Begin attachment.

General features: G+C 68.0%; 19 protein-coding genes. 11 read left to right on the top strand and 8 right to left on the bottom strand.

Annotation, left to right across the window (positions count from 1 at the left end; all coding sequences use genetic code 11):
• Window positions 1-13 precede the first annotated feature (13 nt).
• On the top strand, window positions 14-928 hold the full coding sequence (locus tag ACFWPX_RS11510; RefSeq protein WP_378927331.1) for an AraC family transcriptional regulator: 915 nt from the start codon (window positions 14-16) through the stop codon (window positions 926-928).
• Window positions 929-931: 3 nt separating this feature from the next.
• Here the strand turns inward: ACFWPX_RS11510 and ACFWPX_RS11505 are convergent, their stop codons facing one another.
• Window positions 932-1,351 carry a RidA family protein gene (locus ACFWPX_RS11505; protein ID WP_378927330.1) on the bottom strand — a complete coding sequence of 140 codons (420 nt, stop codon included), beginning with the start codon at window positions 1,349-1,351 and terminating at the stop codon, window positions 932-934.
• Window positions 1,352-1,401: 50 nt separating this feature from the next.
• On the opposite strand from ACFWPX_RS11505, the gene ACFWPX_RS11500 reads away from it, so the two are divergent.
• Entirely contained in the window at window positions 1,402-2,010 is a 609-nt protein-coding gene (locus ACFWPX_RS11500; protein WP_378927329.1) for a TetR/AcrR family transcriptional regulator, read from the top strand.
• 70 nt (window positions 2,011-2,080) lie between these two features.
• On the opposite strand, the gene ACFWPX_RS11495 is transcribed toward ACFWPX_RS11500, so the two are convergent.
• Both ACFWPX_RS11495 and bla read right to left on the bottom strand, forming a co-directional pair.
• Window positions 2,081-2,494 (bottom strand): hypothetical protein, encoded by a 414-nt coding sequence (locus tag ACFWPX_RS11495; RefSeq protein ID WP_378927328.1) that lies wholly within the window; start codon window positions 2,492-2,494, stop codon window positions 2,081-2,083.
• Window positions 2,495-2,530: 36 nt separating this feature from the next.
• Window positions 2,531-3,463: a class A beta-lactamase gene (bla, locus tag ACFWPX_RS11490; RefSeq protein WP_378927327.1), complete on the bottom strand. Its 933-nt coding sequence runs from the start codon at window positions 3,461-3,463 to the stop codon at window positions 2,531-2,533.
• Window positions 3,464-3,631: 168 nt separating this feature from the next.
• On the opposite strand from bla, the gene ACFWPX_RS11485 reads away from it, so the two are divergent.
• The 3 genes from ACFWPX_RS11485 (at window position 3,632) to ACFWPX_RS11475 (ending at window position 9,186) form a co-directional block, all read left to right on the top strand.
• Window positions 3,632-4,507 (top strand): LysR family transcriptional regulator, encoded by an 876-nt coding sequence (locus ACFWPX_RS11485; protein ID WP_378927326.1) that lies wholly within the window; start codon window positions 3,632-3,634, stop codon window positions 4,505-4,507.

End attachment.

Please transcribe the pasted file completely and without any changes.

General features: G+C 68.0%; 19 protein-coding genes. 11 read left to right on the top strand and 8 right to left on the bottom strand.

Annotation, left to right across the window (positions count from 1 at the left end; all coding sequences use genetic code 11):
• Window positions 1-13 precede the first annotated feature (13 nt).
• On the top strand, window positions 14-928 hold the full coding sequence (locus tag ACFWPX_RS11510; RefSeq protein WP_378927331.1) for an AraC family transcriptional regulator: 915 nt from the start codon (window positions 14-16) through the stop codon (window positions 926-928).
• Window positions 929-931: 3 nt separating this feature from the next.
• Here the strand turns inward: ACFWPX_RS11510 and ACFWPX_RS11505 are convergent, their stop codons facing one another.
• Window positions 932-1,351 carry a RidA family protein gene (locus ACFWPX_RS11505; protein ID WP_378927330.1) on the bottom strand — a complete coding sequence of 140 codons (420 nt, stop codon included), beginning with the start codon at window positions 1,349-1,351 and terminating at the stop codon, window positions 932-934.
• Window positions 1,352-1,401: 50 nt separating this feature from the next.
• On the opposite strand from ACFWPX_RS11505, the gene ACFWPX_RS11500 reads away from it, so the two are divergent.
• Entirely contained in the window at window positions 1,402-2,010 is a 609-nt protein-coding gene (locus ACFWPX_RS11500; protein WP_378927329.1) for a TetR/AcrR family transcriptional regulator, read from the top strand.
• 70 nt (window positions 2,011-2,080) lie between these two features.
• On the opposite strand, the gene ACFWPX_RS11495 is transcribed toward ACFWPX_RS11500, so the two are convergent.
• Both ACFWPX_RS11495 and bla read right to left on the bottom strand, forming a co-directional pair.
• Window positions 2,081-2,494 (bottom strand): hypothetical protein, encoded by a 414-nt coding sequence (locus tag ACFWPX_RS11495; RefSeq protein ID WP_378927328.1) that lies wholly within the window; start codon window positions 2,492-2,494, stop codon window positions 2,081-2,083.
• Window positions 2,495-2,530: 36 nt separating this feature from the next.
• Window positions 2,531-3,463: a class A beta-lactamase gene (bla, locus tag ACFWPX_RS11490; RefSeq protein WP_378927327.1), complete on the bottom strand. Its 933-nt coding sequence runs from the start codon at window positions 3,461-3,463 to the stop codon at window positions 2,531-2,533.
• Window positions 3,464-3,631: 168 nt separating this feature from the next.
• On the opposite strand from bla, the gene ACFWPX_RS11485 reads away from it, so the two are divergent.
• The 3 genes from ACFWPX_RS11485 (at window position 3,632) to ACFWPX_RS11475 (ending at window position 9,186) form a co-directional block, all read left to right on the top strand.
• Window positions 3,632-4,507 (top strand): LysR family transcriptional regulator, encoded by an 876-nt coding sequence (locus ACFWPX_RS11485; protein ID WP_378927326.1) that lies wholly within the window; start codon window positions 3,632-3,634, stop codon window positions 4,505-4,507.